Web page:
The unmistakable flavor of Old Bay seasoning is the key ingredient in many seafood dishes north, south and west of the Chesapeake Bay, particularly anything to do with crab and crayfish.

But phooey for me, I'm allergic to a few ingredients in this classic blend. So I came up with my own version.

The first dish I made with it was these New Bay Sweet Potato Fries. It was a very good choice. Don't expect these fries to get super crispy — sweet potato fries have a hard time doing that, especially in the oven. But what they lack in crispness they make up for in soulful flavor and warm color.

Don't worry about perfect potato sticks. You're not entering a French fry-making contest. The easiest way to get nice long fries, however, is to peel the potatoes, cut them lengthwise into 1/4-inch slabs, and then stack those up a few at a time and cut them into 1/4-inch-thick sticks.

I keep empty dried herb and spice jars to store various blends and rubs that I make. Just use a jar that contained one of the seasonings you are including in your blend, and make sure to label the jar.

Then get ready to have some fun with your New Bay Seasoning (and you'll have some left to play with after you make the fries).

Some uses for this blend:

— Crab cakes, of course.

— Added to flour and used as a coating for fried or baked seafood, fish or chicken. Dip the item in beaten egg or milk first.

— Added to jambalaya, gumbo, and other Creole or Cajun dishes.

— Blended with sour cream or mayonnaise for a fast and easy dip for cooked shrimp.

— Mashed into potatoes, or cauliflower puree.

— Stirred into eggs before scrambling.

— Sprinkled over olive oil-brushed pitas, baked, and cut into triangles for appetizers or snacks.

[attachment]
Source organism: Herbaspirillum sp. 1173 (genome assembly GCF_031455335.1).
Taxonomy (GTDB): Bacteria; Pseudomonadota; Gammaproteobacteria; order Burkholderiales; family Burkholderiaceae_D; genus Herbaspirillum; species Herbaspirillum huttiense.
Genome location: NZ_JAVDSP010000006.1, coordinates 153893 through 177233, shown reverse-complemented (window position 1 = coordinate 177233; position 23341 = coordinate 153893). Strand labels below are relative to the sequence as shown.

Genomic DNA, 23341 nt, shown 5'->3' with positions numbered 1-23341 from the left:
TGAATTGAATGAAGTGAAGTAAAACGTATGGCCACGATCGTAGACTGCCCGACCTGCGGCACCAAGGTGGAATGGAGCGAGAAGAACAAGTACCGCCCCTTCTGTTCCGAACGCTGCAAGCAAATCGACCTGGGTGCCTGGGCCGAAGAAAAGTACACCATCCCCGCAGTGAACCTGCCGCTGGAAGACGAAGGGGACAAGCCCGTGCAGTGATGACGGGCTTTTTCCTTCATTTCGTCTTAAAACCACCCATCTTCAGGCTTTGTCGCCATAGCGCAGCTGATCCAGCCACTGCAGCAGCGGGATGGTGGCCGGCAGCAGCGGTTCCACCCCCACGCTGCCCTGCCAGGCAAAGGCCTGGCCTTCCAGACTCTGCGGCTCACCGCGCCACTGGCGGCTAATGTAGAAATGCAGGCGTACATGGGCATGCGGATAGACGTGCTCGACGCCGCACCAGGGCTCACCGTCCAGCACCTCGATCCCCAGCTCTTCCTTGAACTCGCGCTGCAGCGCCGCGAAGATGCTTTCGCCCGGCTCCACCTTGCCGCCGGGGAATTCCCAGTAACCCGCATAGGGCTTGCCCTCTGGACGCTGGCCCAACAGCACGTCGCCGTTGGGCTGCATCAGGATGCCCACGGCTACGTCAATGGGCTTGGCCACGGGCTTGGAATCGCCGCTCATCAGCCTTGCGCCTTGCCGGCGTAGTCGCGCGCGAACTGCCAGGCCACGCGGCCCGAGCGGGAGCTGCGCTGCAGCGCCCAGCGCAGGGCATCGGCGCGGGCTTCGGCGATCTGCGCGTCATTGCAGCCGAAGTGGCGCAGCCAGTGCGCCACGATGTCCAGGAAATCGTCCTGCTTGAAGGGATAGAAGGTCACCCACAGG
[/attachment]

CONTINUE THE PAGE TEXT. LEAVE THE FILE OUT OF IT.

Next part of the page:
— Added to egg salad and deviled eggs.

— Used as a rub for fish, seafood, chicken or pork — think pork loin, kebabs, whole roast chicken or pieces (over or under the skin).

SWEET POTATO FRIES WITH NEW BAY SEASONING

Servings: 6

Start to finish: 35 minutes

2 tablespoons celery salt

1/2 teaspoon paprika

1/4 teaspoon dry mustard

1/4 teaspoon ground cinnamon

1/4 teaspoon ground allspice

1/4 teaspoon cayenne pepper

1/4 teaspoon freshly ground black pepper

1/4 teaspoon ground ginger

1/8 teaspoon ground cloves

Coarse or kosher salt and freshly ground pepper to taste

4 sweet potatoes, peeled and cut into sticks about 1/4-inch wide in each direction

2 tablespoons vegetable, canola or peanut oil

Preheat the oven to 425 F.

In a clean jar with a lid, combine the celery salt, paprika, dry mustard, cinnamon, allspice, cayenne, black pepper, ginger and cloves. Shake well to thoroughly combine.

Place the sweet potatoes on two separate rimmed baking sheets (line the baking sheets with aluminum foil or parchment if you have it). Make sure there is enough room so the fries can have space between them as they cook. Drizzle the oil evenly over the sweet potatoes, and toss to coat the potatoes with the oil. Sprinkle about 1 tablespoon of the seasoning blend over the fries on each of the baking sheets, and toss again to make sure the sweet potato fries are evenly coated with the spice mixture. Again, make sure there is some space between the fries.

Bake for 10 minutes, then use a spatula to flip the fries around and switch the baking sheets in the oven so that the bottom one ends up baking on top. Bake for another 8 to 12 minutes, until they are lightly browned in spots and very tender. Serve hot.

___

Nutrition information per serving: 96 calories; 41 calories from fat; 5 g fat (0 g saturated; 0 g trans fats); 0 mg cholesterol; 602 mg sodium; 13 g carbohydrate; 2 g fiber; 4 g sugar; 1 g protein.

___

Katie Workman has written two cookbooks focused on easy, family-friendly cooking, "Dinner Solved!" and "The Mom 100 Cookbook." She blogs at http://www.themom100.com/about-katie-workman. She can be reached at Katie@themom100.com.